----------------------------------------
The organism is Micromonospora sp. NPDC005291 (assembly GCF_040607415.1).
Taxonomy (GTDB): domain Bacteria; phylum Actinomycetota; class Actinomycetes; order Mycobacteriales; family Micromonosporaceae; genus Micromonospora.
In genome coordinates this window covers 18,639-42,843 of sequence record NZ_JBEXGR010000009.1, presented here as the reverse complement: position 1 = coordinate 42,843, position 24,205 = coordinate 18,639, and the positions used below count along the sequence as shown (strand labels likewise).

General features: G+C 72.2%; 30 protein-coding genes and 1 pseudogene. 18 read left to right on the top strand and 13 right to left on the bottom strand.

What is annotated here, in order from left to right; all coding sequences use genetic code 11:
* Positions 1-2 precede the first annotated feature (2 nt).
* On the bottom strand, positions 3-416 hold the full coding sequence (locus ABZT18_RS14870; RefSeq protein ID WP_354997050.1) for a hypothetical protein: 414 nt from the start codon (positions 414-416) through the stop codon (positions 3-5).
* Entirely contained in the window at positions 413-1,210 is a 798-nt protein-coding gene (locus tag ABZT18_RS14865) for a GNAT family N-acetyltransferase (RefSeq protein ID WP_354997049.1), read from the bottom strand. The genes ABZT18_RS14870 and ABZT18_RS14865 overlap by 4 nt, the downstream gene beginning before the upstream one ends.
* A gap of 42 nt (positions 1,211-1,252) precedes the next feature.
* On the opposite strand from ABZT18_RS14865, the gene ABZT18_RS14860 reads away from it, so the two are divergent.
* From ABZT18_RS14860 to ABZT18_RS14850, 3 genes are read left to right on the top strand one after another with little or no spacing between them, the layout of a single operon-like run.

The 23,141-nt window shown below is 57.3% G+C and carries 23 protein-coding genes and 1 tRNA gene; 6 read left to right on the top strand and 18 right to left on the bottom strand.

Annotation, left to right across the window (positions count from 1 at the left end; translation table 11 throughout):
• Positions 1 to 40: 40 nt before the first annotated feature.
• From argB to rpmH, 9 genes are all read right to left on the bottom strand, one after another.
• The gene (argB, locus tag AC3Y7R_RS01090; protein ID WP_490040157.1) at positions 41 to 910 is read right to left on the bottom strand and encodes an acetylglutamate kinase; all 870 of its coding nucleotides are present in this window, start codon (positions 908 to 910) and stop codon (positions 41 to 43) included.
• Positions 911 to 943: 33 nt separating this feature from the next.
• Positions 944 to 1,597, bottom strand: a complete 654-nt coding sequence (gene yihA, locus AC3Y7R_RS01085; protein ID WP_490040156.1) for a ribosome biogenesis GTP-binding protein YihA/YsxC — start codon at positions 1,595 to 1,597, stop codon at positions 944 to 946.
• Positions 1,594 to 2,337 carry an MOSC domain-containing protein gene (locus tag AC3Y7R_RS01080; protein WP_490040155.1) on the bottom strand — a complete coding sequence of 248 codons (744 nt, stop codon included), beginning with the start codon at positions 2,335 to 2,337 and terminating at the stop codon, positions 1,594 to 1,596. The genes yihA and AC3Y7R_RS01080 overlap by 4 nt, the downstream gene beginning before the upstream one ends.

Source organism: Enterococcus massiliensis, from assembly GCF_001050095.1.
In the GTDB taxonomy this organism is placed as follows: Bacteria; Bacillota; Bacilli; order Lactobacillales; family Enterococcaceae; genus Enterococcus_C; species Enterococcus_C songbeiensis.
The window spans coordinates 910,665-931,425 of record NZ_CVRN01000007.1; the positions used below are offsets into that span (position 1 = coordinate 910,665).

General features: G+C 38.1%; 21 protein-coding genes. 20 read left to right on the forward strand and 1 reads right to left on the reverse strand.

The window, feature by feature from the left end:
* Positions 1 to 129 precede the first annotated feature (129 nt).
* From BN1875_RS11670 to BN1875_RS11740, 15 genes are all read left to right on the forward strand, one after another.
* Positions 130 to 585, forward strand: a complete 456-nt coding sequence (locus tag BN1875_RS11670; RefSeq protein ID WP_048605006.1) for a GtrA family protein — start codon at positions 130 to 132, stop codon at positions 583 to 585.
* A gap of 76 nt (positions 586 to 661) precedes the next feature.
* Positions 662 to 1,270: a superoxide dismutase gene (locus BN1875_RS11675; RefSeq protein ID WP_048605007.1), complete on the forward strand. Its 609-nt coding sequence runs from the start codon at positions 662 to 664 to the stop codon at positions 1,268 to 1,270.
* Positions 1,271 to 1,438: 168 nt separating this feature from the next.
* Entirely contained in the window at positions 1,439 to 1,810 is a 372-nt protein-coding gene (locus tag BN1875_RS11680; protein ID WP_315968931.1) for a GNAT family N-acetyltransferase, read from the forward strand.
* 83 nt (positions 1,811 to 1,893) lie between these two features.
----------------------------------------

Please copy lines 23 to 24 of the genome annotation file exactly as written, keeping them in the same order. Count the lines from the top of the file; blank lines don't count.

General features: G+C 38.1%; 21 protein-coding genes. 20 read left to right on the forward strand and 1 reads right to left on the reverse strand.

The window, feature by feature from the left end: